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Heterogeneous Catalysis for Organic Reactions

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This honors thesis is focused on two separate catalysis projects conducted under the mentorship of Dr. Javier Pérez-Ramírez at ETH Zürich. The first project explored ethylene oxychlorination over supported europium oxychloride catalysts. The second project investigated alkyne semihydrogenation over nickel

This honors thesis is focused on two separate catalysis projects conducted under the mentorship of Dr. Javier Pérez-Ramírez at ETH Zürich. The first project explored ethylene oxychlorination over supported europium oxychloride catalysts. The second project investigated alkyne semihydrogenation over nickel phosphide catalysts. This work is the subject of a publication of which I am a co-author, as cited below.

Project 1 Abstract: Ethylene Oxychlorination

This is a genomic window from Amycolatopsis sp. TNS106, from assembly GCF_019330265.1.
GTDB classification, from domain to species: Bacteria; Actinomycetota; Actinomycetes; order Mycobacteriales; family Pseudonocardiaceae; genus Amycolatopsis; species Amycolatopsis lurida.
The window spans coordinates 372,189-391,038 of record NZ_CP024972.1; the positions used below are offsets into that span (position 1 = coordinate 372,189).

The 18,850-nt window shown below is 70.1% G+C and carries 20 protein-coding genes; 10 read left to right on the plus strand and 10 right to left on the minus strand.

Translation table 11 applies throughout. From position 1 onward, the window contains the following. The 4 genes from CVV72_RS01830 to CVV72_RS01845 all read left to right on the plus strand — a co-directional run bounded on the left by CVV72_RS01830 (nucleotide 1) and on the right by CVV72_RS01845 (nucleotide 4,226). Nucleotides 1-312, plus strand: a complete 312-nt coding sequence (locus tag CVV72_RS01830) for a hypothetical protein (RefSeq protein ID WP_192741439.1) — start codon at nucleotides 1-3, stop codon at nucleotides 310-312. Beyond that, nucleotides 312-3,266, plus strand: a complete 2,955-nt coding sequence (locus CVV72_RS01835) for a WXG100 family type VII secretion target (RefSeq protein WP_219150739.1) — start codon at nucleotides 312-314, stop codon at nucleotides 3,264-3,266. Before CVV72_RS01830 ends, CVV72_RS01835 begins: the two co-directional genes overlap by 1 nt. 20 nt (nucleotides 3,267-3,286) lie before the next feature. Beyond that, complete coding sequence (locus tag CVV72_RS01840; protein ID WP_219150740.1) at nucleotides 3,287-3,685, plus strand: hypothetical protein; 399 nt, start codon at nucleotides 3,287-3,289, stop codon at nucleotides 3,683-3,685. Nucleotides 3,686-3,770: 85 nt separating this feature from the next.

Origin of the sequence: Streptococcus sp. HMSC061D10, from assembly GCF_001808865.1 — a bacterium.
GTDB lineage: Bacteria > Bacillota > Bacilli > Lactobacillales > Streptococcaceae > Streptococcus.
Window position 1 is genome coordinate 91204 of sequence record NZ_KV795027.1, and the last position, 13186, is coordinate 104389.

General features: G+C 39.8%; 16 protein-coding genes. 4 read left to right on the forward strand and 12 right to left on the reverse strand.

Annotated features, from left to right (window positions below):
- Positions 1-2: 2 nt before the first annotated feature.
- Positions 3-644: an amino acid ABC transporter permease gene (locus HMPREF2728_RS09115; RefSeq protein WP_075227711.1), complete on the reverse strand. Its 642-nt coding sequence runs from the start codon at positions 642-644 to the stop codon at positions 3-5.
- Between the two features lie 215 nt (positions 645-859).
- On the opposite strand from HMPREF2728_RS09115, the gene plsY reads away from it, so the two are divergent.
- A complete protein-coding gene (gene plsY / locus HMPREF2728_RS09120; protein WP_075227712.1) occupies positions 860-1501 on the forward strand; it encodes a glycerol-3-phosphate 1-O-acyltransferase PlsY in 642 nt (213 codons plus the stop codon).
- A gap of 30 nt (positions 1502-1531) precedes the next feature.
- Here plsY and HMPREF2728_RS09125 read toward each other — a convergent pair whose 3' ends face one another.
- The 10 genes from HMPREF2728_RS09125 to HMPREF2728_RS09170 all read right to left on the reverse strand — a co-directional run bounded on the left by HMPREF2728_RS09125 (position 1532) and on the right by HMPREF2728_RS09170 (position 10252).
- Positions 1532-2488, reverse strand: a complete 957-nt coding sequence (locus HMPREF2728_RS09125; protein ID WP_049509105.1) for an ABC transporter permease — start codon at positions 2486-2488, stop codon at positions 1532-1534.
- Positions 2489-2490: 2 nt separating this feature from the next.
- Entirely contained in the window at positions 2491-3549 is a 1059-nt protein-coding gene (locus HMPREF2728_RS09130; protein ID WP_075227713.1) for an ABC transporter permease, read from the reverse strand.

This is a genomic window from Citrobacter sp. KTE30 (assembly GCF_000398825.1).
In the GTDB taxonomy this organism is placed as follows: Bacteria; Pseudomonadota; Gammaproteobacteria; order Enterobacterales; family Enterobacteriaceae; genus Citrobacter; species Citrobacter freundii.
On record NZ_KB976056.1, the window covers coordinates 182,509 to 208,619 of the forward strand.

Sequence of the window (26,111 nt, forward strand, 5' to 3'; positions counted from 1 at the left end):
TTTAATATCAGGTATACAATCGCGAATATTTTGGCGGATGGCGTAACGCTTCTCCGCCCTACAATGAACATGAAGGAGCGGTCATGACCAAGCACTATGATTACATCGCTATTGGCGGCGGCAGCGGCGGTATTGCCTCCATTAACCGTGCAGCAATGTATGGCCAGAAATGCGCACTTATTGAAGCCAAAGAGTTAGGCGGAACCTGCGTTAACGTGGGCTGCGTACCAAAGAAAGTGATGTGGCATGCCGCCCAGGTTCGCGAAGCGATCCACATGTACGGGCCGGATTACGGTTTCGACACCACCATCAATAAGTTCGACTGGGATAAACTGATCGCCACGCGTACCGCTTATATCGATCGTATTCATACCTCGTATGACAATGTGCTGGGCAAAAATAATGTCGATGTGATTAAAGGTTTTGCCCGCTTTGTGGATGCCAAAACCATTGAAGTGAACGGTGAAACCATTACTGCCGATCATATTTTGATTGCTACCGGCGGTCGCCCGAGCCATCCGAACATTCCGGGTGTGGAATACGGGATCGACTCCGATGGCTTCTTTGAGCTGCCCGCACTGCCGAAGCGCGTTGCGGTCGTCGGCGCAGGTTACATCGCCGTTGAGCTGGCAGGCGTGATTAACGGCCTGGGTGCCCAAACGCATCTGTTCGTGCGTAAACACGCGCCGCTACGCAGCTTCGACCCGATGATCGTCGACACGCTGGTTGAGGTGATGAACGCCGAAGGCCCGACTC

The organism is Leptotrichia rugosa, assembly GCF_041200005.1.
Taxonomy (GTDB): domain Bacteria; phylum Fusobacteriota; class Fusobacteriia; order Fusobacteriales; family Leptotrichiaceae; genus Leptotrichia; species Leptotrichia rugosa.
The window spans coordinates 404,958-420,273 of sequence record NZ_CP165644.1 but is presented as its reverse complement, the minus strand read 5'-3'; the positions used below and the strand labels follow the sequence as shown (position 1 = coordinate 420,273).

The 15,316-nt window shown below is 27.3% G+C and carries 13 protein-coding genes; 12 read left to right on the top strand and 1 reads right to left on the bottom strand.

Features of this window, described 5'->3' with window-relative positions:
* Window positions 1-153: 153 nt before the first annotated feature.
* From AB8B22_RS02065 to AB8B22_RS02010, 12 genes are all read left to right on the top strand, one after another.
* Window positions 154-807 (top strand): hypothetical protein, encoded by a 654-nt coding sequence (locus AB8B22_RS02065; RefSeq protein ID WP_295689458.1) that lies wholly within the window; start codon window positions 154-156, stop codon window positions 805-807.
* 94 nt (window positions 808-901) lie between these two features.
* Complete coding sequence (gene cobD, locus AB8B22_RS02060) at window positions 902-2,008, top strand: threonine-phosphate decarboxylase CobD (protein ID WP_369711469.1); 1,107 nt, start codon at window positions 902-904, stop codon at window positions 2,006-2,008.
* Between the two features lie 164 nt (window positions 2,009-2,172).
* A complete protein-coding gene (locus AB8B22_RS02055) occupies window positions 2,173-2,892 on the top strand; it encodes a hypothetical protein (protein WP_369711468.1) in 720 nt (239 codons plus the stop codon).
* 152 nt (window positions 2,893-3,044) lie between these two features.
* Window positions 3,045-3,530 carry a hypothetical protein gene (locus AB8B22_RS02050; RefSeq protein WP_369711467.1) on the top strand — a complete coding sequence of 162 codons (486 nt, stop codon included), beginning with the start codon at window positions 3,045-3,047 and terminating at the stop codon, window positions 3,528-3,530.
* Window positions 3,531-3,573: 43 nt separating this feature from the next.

The current two-step process for the industrial process of vinyl chloride production involves CuCl2 catalyzed ethylene oxychlorination to ethylene dichloride followed by thermal cracking of the latter to vinyl chloride. To date, no industrial application of a one-step process is available. To close this gap, this work evaluates a wide range of self-prepared supported CeO2 and EuOCl catalysts for one-step production of vinyl chloride from ethylene in a fixed-bed reactor at 623 773 K and 1 bar using feed ratios of C2H4:HCl:O2:Ar:He = 3:3 6:1.5 6:3:82 89.5. Among all studied systems, CeO2/ZrO2 and CeO2/Zeolite MS show the highest activity but suffer from severe combustion of ethylene, forming COx, while 20 wt.% EuOCl/γ-Al2O3 leads to the best vinyl chloride selectivity of 87% at 15.6% C2H4 conversion with complete suppression of CO2 formation and only 4% selectivity to CO conversion for over 100 h on stream. Characterization by XRD and EDX mapping reveals that much of the Eu is present in non-active phases such as Al2Eu or EuAl4, indicating that alternative synthesis methods could be employed to better utilize the metal. A linear relationship between conversion and metal loading is found for this catalyst, indicating that always part of the used Eu is available as EuOCl, while the rest forms inactive europium aluminate species. Zeolite-supported EuOCl slightly outperforms EuOCl/γ Al2O3 in terms of total yield, but is prone to significant coking and is unstable. Even though a lot of Eu seems locked in inactive species on EuOCl/γ Al2O3, these results indicate possible savings of nearly 16,000 USD per kg of catalyst compared to a bulk EuOCl catalyst. These very promising findings constitute a crucial step for process intensification of polyvinyl chloride production and exploring the potential of supported EuOCl catalysts in industrially-relevant reactions.